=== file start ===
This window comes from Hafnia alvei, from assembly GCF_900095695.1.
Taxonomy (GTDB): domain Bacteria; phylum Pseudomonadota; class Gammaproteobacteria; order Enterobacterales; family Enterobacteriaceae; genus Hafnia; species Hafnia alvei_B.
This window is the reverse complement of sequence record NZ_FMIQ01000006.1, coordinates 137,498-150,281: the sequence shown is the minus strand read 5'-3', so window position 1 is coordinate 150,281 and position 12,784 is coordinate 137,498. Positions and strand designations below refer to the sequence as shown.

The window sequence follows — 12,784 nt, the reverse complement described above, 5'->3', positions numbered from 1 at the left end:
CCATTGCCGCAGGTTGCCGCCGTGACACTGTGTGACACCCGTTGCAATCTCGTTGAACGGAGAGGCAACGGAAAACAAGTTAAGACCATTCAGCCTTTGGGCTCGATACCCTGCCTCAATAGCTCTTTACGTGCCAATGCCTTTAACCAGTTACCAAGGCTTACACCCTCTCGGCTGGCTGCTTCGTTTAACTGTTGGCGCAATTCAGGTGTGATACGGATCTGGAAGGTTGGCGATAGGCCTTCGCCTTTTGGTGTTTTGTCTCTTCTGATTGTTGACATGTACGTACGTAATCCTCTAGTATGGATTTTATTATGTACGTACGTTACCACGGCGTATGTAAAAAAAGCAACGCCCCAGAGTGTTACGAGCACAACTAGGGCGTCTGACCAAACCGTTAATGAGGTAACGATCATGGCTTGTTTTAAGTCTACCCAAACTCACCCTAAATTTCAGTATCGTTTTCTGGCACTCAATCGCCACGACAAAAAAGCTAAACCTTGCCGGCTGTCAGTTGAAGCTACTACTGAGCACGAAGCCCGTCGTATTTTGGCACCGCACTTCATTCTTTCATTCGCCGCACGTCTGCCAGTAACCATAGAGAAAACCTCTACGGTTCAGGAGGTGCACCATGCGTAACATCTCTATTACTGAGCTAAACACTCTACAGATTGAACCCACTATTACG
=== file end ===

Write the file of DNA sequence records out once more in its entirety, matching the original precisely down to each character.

This window comes from Hafnia alvei, from assembly GCF_900095695.1.
Taxonomy (GTDB): domain Bacteria; phylum Pseudomonadota; class Gammaproteobacteria; order Enterobacterales; family Enterobacteriaceae; genus Hafnia; species Hafnia alvei_B.
This window is the reverse complement of sequence record NZ_FMIQ01000006.1, coordinates 137,498-150,281: the sequence shown is the minus strand read 5'-3', so window position 1 is coordinate 150,281 and position 12,784 is coordinate 137,498. Positions and strand designations below refer to the sequence as shown.

The window sequence follows — 12,784 nt, the reverse complement described above, 5'->3', positions numbered from 1 at the left end:
CCATTGCCGCAGGTTGCCGCCGTGACACTGTGTGACACCCGTTGCAATCTCGTTGAACGGAGAGGCAACGGAAAACAAGTTAAGACCATTCAGCCTTTGGGCTCGATACCCTGCCTCAATAGCTCTTTACGTGCCAATGCCTTTAACCAGTTACCAAGGCTTACACCCTCTCGGCTGGCTGCTTCGTTTAACTGTTGGCGCAATTCAGGTGTGATACGGATCTGGAAGGTTGGCGATAGGCCTTCGCCTTTTGGTGTTTTGTCTCTTCTGATTGTTGACATGTACGTACGTAATCCTCTAGTATGGATTTTATTATGTACGTACGTTACCACGGCGTATGTAAAAAAAGCAACGCCCCAGAGTGTTACGAGCACAACTAGGGCGTCTGACCAAACCGTTAATGAGGTAACGATCATGGCTTGTTTTAAGTCTACCCAAACTCACCCTAAATTTCAGTATCGTTTTCTGGCACTCAATCGCCACGACAAAAAAGCTAAACCTTGCCGGCTGTCAGTTGAAGCTACTACTGAGCACGAAGCCCGTCGTATTTTGGCACCGCACTTCATTCTTTCATTCGCCGCACGTCTGCCAGTAACCATAGAGAAAACCTCTACGGTTCAGGAGGTGCACCATGCGTAACATCTCTATTACTGAGCTAAACACTCTACAGATTGAACCCACTATTACG